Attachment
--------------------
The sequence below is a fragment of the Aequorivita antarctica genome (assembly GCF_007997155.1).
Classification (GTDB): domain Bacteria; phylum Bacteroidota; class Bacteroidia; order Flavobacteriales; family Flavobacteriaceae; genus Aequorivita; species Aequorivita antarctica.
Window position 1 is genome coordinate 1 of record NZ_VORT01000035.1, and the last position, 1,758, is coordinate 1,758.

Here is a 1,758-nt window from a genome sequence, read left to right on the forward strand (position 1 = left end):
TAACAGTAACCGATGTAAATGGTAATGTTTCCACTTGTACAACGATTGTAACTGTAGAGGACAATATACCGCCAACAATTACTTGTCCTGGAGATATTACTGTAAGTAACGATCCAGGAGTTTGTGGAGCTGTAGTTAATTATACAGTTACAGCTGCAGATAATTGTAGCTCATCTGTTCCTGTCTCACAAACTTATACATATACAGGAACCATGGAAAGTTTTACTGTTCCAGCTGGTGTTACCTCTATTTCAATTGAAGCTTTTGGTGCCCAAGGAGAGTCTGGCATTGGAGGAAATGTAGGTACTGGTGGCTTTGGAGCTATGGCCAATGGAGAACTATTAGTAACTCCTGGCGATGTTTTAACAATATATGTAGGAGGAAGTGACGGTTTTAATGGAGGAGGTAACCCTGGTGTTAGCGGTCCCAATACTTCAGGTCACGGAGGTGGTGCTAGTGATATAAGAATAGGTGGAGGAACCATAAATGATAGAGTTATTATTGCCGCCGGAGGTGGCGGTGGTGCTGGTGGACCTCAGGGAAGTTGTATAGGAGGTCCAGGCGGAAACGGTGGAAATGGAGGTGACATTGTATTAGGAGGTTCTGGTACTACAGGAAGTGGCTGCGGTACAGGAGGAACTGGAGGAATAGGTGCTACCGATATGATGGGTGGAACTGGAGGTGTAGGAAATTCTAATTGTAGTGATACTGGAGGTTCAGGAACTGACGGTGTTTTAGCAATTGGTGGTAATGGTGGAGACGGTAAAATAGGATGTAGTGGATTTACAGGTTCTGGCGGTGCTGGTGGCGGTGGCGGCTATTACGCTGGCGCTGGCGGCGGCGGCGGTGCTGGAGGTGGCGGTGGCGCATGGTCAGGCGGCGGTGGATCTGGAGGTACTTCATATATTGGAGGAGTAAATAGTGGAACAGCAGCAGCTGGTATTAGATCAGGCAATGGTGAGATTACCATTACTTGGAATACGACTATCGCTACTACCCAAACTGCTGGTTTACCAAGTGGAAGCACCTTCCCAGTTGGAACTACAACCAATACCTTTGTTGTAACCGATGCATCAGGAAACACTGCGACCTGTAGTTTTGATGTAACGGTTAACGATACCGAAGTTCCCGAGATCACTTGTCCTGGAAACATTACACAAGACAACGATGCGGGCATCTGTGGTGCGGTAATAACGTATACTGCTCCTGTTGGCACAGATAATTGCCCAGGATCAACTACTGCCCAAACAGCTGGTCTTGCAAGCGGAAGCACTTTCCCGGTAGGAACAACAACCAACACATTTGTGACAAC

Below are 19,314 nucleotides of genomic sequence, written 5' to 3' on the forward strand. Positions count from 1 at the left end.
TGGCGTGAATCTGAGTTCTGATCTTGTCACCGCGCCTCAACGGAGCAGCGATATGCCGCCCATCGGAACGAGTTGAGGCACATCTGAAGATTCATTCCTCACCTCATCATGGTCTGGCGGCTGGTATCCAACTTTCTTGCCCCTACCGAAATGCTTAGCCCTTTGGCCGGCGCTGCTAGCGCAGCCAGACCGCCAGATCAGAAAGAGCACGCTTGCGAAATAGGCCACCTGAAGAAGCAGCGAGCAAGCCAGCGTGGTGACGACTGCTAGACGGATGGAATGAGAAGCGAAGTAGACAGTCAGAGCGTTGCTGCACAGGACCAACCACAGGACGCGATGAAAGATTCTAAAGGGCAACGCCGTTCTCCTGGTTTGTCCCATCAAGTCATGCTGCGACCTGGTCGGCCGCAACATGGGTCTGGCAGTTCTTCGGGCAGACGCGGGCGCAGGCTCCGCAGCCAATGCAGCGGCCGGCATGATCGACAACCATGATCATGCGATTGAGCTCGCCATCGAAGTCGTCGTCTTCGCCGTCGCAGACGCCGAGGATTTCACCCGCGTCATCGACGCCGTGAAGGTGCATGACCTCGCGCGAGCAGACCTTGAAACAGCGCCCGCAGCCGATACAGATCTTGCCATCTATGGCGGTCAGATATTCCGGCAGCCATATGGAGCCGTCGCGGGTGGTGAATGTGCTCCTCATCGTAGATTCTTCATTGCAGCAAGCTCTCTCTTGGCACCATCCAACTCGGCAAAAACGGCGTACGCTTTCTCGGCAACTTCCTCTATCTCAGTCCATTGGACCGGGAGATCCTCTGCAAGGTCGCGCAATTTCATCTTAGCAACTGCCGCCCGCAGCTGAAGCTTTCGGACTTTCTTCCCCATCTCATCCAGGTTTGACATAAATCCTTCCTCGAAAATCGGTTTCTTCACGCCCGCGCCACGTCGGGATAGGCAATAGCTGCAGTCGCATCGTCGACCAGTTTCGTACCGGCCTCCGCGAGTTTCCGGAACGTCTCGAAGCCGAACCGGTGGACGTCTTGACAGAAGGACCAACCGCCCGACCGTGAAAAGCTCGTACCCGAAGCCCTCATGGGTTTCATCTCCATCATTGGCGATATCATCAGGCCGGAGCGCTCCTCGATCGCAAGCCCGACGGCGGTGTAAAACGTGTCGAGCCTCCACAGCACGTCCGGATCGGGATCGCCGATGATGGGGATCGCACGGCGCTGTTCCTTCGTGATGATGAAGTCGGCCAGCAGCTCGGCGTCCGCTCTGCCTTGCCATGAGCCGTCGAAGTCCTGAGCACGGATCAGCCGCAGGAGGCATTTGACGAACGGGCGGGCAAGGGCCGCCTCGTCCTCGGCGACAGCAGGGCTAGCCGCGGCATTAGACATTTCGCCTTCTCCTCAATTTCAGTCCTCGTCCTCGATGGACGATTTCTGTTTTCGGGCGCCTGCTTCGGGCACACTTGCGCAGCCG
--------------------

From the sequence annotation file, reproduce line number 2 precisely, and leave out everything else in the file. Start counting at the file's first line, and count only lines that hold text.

Classification (GTDB): domain Bacteria; phylum Bacteroidota; class Bacteroidia; order Flavobacteriales; family Flavobacteriaceae; genus Aequorivita; species Aequorivita antarctica.